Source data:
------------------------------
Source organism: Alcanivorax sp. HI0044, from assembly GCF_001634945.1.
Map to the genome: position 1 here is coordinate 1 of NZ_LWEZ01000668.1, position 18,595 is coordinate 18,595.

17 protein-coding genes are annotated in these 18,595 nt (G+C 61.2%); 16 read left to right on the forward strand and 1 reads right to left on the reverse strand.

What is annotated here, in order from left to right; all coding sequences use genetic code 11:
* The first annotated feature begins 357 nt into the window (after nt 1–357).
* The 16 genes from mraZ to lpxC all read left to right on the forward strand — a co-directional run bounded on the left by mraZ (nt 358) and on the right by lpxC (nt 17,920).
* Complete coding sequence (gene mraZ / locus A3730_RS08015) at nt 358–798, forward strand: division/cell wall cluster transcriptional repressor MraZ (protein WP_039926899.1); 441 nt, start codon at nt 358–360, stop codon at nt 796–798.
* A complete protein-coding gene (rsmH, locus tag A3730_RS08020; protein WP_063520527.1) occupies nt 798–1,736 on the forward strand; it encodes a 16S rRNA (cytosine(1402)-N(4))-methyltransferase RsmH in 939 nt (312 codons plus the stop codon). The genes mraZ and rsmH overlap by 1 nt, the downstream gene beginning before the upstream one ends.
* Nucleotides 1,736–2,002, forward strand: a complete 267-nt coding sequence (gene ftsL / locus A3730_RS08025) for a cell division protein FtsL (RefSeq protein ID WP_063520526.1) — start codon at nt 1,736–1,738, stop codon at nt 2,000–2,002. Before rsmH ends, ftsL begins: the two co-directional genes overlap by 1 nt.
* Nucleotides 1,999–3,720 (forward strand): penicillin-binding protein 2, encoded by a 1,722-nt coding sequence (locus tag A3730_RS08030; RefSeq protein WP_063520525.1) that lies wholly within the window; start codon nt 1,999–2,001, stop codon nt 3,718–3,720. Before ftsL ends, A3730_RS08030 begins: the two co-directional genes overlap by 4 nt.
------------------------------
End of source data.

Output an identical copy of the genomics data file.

Source organism: Alcanivorax sp. HI0044, from assembly GCF_001634945.1.
Map to the genome: position 1 here is coordinate 1 of NZ_LWEZ01000668.1, position 18,595 is coordinate 18,595.

17 protein-coding genes are annotated in these 18,595 nt (G+C 61.2%); 16 read left to right on the forward strand and 1 reads right to left on the reverse strand.

What is annotated here, in order from left to right; all coding sequences use genetic code 11:
* The first annotated feature begins 357 nt into the window (after nt 1–357).
* The 16 genes from mraZ to lpxC all read left to right on the forward strand — a co-directional run bounded on the left by mraZ (nt 358) and on the right by lpxC (nt 17,920).
* Complete coding sequence (gene mraZ / locus A3730_RS08015) at nt 358–798, forward strand: division/cell wall cluster transcriptional repressor MraZ (protein WP_039926899.1); 441 nt, start codon at nt 358–360, stop codon at nt 796–798.
* A complete protein-coding gene (rsmH, locus tag A3730_RS08020; protein WP_063520527.1) occupies nt 798–1,736 on the forward strand; it encodes a 16S rRNA (cytosine(1402)-N(4))-methyltransferase RsmH in 939 nt (312 codons plus the stop codon). The genes mraZ and rsmH overlap by 1 nt, the downstream gene beginning before the upstream one ends.
* Nucleotides 1,736–2,002, forward strand: a complete 267-nt coding sequence (gene ftsL / locus A3730_RS08025) for a cell division protein FtsL (RefSeq protein ID WP_063520526.1) — start codon at nt 1,736–1,738, stop codon at nt 2,000–2,002. Before rsmH ends, ftsL begins: the two co-directional genes overlap by 1 nt.
* Nucleotides 1,999–3,720 (forward strand): penicillin-binding protein 2, encoded by a 1,722-nt coding sequence (locus tag A3730_RS08030; RefSeq protein WP_063520525.1) that lies wholly within the window; start codon nt 1,999–2,001, stop codon nt 3,718–3,720. Before ftsL ends, A3730_RS08030 begins: the two co-directional genes overlap by 4 nt.